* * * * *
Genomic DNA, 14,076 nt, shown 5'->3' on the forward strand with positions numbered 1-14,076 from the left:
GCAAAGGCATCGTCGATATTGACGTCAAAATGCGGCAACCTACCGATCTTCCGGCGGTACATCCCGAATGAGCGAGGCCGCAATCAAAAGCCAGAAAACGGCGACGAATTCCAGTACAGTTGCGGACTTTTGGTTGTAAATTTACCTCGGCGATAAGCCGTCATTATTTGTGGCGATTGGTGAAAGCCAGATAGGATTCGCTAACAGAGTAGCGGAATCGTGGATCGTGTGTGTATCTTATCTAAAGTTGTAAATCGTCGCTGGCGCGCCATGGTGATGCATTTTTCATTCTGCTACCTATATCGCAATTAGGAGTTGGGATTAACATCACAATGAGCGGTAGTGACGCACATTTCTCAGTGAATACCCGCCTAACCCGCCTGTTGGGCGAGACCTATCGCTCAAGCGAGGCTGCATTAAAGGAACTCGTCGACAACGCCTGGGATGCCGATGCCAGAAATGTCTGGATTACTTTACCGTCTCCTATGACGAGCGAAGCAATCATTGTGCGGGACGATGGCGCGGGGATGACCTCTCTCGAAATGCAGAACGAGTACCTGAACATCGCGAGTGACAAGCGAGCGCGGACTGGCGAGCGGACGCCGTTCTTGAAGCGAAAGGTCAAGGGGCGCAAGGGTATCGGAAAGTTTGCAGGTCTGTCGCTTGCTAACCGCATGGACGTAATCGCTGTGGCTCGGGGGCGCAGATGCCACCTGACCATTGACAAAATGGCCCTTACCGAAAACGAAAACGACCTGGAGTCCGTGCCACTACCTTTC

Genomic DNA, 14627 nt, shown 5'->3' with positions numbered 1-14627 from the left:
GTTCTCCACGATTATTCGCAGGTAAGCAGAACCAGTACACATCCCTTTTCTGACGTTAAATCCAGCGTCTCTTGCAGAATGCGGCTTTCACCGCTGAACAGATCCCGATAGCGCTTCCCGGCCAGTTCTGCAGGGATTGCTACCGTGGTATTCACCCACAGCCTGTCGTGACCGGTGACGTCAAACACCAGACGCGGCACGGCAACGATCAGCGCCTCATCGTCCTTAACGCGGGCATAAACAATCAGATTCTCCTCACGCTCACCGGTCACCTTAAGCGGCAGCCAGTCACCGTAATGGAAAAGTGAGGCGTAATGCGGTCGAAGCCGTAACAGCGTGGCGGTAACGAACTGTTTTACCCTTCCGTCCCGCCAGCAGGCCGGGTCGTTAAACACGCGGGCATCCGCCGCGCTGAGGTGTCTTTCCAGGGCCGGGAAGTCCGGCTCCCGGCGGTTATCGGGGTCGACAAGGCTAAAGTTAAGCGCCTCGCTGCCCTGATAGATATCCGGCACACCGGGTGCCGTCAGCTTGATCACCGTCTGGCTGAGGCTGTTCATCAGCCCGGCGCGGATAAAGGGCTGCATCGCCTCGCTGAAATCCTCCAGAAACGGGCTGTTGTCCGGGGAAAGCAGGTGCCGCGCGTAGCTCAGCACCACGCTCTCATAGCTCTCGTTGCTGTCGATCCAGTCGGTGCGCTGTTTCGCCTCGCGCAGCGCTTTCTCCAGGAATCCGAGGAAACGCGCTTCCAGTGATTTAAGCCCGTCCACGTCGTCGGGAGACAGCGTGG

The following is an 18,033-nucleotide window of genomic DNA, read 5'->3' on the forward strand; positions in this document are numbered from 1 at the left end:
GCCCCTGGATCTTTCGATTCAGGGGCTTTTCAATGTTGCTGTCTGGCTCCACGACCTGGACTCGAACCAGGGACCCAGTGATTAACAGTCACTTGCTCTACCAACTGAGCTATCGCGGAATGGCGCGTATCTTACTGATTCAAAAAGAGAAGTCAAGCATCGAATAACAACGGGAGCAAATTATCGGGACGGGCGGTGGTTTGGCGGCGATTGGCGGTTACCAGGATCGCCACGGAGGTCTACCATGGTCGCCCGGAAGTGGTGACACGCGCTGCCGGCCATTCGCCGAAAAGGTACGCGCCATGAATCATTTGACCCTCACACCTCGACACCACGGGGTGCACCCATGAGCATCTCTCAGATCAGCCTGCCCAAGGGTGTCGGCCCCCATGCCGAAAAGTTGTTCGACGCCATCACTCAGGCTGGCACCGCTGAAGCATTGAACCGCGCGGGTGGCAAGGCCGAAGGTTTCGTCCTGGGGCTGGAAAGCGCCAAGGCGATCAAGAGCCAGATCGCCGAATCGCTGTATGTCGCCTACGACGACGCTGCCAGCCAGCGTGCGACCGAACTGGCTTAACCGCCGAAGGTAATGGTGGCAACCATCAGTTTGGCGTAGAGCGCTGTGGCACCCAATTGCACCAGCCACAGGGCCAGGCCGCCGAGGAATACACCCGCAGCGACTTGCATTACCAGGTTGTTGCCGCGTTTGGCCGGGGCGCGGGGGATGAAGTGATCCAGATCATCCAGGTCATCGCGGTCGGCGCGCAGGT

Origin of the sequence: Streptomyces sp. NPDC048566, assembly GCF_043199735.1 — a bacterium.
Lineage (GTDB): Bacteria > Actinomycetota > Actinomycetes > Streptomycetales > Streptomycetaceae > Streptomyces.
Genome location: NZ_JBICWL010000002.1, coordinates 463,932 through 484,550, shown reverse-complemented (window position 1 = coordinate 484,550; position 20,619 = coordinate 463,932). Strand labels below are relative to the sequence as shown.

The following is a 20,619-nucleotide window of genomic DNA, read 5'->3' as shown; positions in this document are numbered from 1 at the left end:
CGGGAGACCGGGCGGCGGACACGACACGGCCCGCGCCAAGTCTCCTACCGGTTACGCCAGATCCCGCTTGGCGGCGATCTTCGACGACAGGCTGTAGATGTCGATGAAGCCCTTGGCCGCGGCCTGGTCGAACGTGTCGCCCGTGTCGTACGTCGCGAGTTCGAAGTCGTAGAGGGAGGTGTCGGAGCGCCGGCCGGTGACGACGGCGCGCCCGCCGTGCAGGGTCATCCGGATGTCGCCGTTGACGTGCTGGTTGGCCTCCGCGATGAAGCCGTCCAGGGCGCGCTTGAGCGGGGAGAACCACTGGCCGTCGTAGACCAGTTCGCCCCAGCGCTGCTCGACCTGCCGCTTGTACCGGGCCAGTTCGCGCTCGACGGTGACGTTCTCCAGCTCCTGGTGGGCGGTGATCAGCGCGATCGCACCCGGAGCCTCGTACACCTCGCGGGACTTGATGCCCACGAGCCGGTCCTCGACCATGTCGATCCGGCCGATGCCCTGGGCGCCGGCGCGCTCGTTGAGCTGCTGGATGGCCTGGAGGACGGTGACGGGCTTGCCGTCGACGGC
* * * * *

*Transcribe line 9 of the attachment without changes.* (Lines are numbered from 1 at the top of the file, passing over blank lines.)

Genome location: NZ_JBICWL010000002.1, coordinates 463,932 through 484,550, shown reverse-complemented (window position 1 = coordinate 484,550; position 20,619 = coordinate 463,932). Strand labels below are relative to the sequence as shown.